Moyer seeks to end his eight-start winless stretch against the Red Sox on Tuesday when these division leaders play the middle game of their interleague series.
Entering this series, Boston (44-29) had won three straight meetings with the Phillies (42-30) and 11 of 13 since Sept. 1, 2003. That run came to an end Monday, when Ryan Howard went 3-for-5 with two homers and four RBIs to lead Philadelphia to an 8-2 victory.
It was the ninth win in the last 11 home games for the Phillies, who wasted no time bouncing back from dropping the final two games of their weekend series at St. Louis.
“I believe we’re destined to play each other in the World Series,” said Philadelphia’s Cole Hamels, who pitched seven strong innings to earn the win. “We can compete with them any day of the week.”
Howard, meanwhile, is sizzling. The 2006 NL MVP has struggled most of the season, but is 9-for-18 with four home runs, 13 RBIs and seven runs scored in his last four games to raise his average 20 points to .224.
“I’m just up there trying to be as relaxed as possible,” Howard said. “Whatever the numbers are, it doesn’t matter as long as we get the win.”
As poorly as his team had fared in the past against Boston, Moyer (7-3, 4.12 ERA) has arguably had even more trouble. The 45-year-old left-hander, who made 23 appearances during a stint with the Red Sox in 1996, is 6-11 with a 6.69 ERA — his highest versus any opponent—in 22 career appearances against Boston, including 20 starts.
In eight starts versus the Red Sox since May 8, 2001, Moyer is 0-6 with a 9.76 ERA and a .320 opponent batting average.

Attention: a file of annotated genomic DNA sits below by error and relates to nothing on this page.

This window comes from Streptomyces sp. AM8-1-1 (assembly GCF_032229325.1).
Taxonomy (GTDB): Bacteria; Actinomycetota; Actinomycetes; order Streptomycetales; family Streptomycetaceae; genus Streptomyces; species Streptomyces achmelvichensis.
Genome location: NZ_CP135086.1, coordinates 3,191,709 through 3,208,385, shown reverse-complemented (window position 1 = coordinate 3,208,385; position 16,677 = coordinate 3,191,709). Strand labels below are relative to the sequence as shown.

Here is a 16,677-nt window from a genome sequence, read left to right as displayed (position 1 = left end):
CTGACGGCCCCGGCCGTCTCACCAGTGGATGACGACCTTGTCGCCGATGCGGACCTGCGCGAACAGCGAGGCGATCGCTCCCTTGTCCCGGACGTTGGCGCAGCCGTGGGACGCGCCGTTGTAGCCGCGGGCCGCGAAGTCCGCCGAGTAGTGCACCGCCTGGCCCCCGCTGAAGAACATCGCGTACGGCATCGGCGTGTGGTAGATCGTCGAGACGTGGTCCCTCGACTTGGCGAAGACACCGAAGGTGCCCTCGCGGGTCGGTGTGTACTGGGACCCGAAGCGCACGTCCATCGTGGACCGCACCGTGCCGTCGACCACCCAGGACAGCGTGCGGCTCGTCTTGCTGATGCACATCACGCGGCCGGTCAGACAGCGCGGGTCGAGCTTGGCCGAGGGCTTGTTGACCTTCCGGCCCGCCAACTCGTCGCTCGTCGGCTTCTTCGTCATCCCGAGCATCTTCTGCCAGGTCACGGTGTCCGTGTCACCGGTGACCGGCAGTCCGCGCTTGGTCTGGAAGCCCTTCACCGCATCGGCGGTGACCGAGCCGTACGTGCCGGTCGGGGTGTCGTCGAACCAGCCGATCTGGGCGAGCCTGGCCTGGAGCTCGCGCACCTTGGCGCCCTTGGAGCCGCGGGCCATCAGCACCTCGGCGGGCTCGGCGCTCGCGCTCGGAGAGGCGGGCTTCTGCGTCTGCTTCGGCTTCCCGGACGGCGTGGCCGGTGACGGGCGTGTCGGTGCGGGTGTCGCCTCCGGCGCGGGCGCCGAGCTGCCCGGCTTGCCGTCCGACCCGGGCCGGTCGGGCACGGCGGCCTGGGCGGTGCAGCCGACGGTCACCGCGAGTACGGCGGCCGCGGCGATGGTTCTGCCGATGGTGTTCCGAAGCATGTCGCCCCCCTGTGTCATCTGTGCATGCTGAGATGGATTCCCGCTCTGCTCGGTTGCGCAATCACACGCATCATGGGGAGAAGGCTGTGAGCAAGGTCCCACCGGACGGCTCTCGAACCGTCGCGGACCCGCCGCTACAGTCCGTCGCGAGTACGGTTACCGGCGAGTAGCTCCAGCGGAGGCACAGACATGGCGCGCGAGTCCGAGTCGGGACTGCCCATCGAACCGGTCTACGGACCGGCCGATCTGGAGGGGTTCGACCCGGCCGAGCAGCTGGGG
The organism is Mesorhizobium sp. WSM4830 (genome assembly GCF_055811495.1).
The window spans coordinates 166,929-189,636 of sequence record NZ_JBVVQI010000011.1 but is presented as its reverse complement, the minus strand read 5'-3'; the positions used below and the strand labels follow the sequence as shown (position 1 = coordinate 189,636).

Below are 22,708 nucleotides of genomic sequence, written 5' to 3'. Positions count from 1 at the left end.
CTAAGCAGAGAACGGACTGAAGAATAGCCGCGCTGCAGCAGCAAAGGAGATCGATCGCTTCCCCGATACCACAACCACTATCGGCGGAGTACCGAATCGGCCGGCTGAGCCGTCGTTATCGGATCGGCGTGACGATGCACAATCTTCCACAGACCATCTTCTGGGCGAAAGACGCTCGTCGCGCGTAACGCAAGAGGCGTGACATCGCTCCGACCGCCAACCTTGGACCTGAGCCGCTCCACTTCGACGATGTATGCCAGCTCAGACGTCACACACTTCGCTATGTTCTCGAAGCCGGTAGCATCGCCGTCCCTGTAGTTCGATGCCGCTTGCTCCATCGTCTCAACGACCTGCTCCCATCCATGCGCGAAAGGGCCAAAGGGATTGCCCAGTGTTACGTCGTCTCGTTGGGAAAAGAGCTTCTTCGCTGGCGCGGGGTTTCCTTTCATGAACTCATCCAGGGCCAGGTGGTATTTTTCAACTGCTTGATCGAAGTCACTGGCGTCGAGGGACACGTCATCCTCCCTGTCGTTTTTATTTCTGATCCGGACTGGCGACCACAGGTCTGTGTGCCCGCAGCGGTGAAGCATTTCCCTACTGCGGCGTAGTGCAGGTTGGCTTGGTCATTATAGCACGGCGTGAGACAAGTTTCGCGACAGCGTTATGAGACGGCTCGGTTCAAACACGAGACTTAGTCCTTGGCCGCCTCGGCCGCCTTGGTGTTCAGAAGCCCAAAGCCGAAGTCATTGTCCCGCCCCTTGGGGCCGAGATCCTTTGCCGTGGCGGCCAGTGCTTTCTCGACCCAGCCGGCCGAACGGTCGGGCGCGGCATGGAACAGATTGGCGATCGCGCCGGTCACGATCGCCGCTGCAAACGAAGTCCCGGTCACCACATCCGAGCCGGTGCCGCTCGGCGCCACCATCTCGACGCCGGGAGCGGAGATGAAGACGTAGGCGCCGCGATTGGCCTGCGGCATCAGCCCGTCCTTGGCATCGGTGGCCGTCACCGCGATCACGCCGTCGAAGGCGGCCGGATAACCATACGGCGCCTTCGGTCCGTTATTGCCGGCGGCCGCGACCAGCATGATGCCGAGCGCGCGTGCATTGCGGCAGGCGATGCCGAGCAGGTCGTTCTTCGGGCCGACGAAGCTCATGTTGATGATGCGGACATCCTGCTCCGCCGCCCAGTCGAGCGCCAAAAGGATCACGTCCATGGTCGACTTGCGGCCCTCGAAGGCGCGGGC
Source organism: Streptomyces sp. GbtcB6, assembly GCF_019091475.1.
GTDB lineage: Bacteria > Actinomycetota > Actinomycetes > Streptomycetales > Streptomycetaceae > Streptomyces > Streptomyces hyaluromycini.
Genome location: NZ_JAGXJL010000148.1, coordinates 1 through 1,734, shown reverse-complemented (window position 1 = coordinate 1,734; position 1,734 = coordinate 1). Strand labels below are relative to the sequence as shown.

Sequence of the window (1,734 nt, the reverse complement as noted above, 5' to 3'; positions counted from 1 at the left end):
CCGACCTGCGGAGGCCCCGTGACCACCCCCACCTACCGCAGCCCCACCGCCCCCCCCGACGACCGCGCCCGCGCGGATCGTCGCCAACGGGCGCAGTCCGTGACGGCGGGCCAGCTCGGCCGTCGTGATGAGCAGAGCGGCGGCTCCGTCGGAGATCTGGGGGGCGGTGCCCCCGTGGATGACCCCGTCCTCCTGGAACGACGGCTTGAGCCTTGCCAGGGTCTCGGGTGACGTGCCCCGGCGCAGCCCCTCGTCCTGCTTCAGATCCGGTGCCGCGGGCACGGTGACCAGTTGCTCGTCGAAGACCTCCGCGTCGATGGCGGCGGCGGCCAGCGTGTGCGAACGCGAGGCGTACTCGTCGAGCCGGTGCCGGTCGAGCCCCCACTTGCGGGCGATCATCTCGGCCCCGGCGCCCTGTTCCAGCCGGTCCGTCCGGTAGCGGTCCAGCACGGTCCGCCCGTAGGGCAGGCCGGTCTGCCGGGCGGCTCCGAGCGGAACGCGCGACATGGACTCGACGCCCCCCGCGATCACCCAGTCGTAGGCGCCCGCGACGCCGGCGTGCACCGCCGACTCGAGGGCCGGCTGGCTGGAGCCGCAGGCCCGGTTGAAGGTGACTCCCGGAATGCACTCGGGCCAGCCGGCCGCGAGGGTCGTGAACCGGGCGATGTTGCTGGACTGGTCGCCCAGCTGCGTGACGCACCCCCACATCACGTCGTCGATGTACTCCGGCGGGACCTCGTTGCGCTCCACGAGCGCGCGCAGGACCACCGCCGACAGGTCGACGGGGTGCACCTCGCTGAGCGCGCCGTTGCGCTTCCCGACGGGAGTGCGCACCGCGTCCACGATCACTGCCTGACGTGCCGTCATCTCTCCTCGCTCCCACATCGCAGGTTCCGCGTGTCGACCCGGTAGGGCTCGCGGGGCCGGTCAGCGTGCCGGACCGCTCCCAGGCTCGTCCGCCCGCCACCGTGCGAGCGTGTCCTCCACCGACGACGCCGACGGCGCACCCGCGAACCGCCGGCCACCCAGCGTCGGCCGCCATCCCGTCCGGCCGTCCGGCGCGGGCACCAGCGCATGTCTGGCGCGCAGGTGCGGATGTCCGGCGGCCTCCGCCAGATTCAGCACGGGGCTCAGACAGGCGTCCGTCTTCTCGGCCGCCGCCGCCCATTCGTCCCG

It’s no coincidence that 2001—the beginning of Moyer’s worst stretch against Boston—is the same season Manny Ramirez joined the Red Sox. Ramirez is 17-for-50 (.340) lifetime against Moyer with 10 home runs, the slugger’s most homers against any pitcher as well as the most off Moyer by a single batter.
The 10 homers are also tied for the most by any active batter against any active pitcher. Luis Gonzalez has 10 career home runs off Greg Maddux, but those have come in 104 at-bats—more than double the times Ramirez has faced Moyer.
Moyer takes on the Red Sox one start after beating the team against which he’s had the most success. The veteran improved to 9-0 in as many starts versus the Florida Marlins on Thursday, allowing two hits and one walk over eight innings of the Phillies’ 3-0 victory.
Boston also sends a left-hander to the mound in Jon Lester (5-3, 3.43), who has never faced Philadelphia but is currently pitching the best ball of his three-year career.
Lester hasn’t allowed more than three earned runs in any of his last nine starts. He’s 4-1 with a 2.34 ERA in that stretch, which includes a no-hitter against Kansas City on May 19.
Lester defeated the Baltimore Orioles on Thursday, limiting them to two runs and seven hits in seven innings of Boston’s 9-2 win.
Both of these clubs have had great success against left-handed starters. Boston is a major league-best 10-2 when the opponent starts a southpaw, while Philadelphia is 17-8—the 17 wins are the most in the majors.
The Red Sox, who had won consecutive games and four of five entering this set, are in danger of losing an interleague series for the first time since dropping two of three to Colorado from June 12-14, 2007. That was six interleague series ago for Boston.